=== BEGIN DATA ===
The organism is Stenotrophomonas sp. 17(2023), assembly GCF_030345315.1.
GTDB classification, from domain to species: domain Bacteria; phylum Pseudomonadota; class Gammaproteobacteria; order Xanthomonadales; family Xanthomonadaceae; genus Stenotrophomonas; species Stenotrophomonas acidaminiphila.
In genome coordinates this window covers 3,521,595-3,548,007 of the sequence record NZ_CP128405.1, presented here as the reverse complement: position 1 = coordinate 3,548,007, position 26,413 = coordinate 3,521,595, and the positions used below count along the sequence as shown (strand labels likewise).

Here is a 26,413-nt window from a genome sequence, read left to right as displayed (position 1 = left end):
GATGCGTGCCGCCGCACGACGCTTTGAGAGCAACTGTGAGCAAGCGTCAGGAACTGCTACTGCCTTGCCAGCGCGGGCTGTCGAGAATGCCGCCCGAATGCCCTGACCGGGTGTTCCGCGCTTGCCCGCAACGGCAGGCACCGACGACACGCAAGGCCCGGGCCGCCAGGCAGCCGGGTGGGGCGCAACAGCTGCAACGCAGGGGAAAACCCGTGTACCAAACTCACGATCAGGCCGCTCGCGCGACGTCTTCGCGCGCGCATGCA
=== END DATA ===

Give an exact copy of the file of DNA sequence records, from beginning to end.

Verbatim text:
The organism is Stenotrophomonas sp. 17(2023), assembly GCF_030345315.1.
GTDB classification, from domain to species: domain Bacteria; phylum Pseudomonadota; class Gammaproteobacteria; order Xanthomonadales; family Xanthomonadaceae; genus Stenotrophomonas; species Stenotrophomonas acidaminiphila.
In genome coordinates this window covers 3,521,595-3,548,007 of the sequence record NZ_CP128405.1, presented here as the reverse complement: position 1 = coordinate 3,548,007, position 26,413 = coordinate 3,521,595, and the positions used below count along the sequence as shown (strand labels likewise).

Here is a 26,413-nt window from a genome sequence, read left to right as displayed (position 1 = left end):
GATGCGTGCCGCCGCACGACGCTTTGAGAGCAACTGTGAGCAAGCGTCAGGAACTGCTACTGCCTTGCCAGCGCGGGCTGTCGAGAATGCCGCCCGAATGCCCTGACCGGGTGTTCCGCGCTTGCCCGCAACGGCAGGCACCGACGACACGCAAGGCCCGGGCCGCCAGGCAGCCGGGTGGGGCGCAACAGCTGCAACGCAGGGGAAAACCCGTGTACCAAACTCACGATCAGGCCGCTCGCGCGACGTCTTCGCGCGCGCATGCA